New Jersey UCC sells recycled items to help others during Mission 4/1 Earth
Written by Emily Mullins March 28, 2013
Marjorie Royle (right) and Pam DiPietro, another member of First Congregational Church of Verona, selling recycled jewelry at a street fair in Trenton, N.J.
Marjorie Royle is fascinated by the recycled glass beads sold by the African women of Global Mamas. First, the women take old glass bottles and grind them down into a fine dust. They re-fire the dust inside clay ovens and mold the hot glass into beads of different shapes, sizes and colors, which are then polished until smooth. Global Mamas then sell their colorful beads to wholesalers throughout the world, which is how they ended up as one of the recycled items Royle and her congregation's Bridge of Faith group will sell at environmental festivals during Mission 4/1 Earth, the UCC's 50-day earth care initiative beginning April 1.
"It's an amazing thing – you can tell I'm into this," said Royle, member of First Congregational Church of Verona in Verona, N.J. "It demonstrates that what we throw away can be made into beautiful and useful products."
Bridge of Faith will sell its products May 17-18 at the Garden State GreenFest, a large, regional event in its sixth year. They will also have booths at Earth Day festivals in Edison and Kinnelon, N.J. The group began selling primarily African crafts, like paper beads and figures made out of aluminum cans, a few years ago, but now sells a variety of items from many different places, such as jewelry made from scrap wire in Kenya, purses made out of car seat belts from India, and coin pouches made from plastic grocery bags in Ghana. Royle said the group earns $6,000 to $8,000 per year having booths at street fairs, festivals and even General Synod, and all of the proceeds go to support various programs in Nigeria.
"What we like to do is cosponsor booths with local churches, so the church is seen to care for environment," Royle said. "It's fun to do, and supports a few causes that I value – the environment being one, and the work in Africa is another."
With its proceeds, Bridge of Faith has provided food, clothing, children's books, infant formula, mosquito nets and generators, among other items, to Nigerian schools, orphanages, and maternity health clinics. They recently started an annual soccer tournament among four area schools, which was so popular they plan to include more schools next year, and are also working to implement math and science enrichment programs. A member at First Congregational UCC's partner church, Faith UCC in Union, N.J., is a chief in the Nigerian village and has been critical to establishing the Bridge of Faith partnership there. He helps coordinate visits for Royle and her husband to deliver supplies, makes sure mailed shipments are received by the right people, and also makes personal visits from time to time to ensure everything is running smoothly and the supplies are serving the people who need them.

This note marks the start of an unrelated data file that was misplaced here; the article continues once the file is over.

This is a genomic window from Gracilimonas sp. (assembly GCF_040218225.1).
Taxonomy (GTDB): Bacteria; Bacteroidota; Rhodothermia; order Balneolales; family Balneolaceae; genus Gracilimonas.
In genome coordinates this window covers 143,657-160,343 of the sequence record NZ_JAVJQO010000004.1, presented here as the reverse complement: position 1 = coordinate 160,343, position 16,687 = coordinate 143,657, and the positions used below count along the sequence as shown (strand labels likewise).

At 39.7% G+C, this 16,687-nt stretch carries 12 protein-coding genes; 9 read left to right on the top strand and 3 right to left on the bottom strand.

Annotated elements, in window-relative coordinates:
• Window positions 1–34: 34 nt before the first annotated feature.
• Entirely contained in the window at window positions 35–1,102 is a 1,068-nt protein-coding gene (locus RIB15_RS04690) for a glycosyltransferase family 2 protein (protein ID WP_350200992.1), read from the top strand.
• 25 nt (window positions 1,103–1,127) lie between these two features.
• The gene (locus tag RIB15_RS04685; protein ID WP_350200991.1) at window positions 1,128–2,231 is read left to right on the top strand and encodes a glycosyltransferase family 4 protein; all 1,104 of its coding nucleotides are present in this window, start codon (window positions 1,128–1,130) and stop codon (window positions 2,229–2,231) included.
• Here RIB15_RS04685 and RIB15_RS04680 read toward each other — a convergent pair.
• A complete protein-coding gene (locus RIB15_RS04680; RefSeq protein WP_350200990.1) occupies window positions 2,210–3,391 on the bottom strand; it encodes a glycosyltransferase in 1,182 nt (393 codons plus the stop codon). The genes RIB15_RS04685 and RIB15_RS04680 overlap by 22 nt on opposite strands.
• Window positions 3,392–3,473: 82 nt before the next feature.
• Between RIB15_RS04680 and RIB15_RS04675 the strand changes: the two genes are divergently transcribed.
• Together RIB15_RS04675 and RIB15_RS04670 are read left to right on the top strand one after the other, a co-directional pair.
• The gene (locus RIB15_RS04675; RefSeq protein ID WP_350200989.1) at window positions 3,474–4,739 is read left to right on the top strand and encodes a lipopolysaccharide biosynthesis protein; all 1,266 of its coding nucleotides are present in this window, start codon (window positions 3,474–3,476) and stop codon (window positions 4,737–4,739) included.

"That is why our group is called Bridge of Faith – we have a human bridge of people helping make this happen," Royle said.
Along with supporting her interests in the environment and African culture, Royle said Bridge of Faith fulfills a need for others who also want to support these issues. She says they are often thanked by people who visit their booth and appreciate the opportunity to buy recycled items, and Royle sees each event as a chance to educate people about things like buying fair trade certified goods. So at the end of the day – or at least at the end of the festival – everybody wins.
"It's rewarding in a lot of ways," she said. "We can do public education about fair trade items and recycled items and the fact that people in Africa are creative and can create beautiful things."
The United Church of Christ has been working for environmental justice for almost 30 years, and recognizes the opportunity for a shared mission campaign to live out our faith — in unity, as one church — for the sake of our fragile planet Earth.
With the help of UCC congregations everywhere, Mission 4/1 Earth, which begins Easter Monday 2013, hopes to accomplish more than 1 million hours of engaged earth care, 100,000 tree plantings across the globe, and 100,000 advocacy letters written and sent on environmental concerns.
To learn more about how to count earth care hours, watch this.
Share the goals of Mission 4/1 Earth with your family and friends and invite them to join the movement.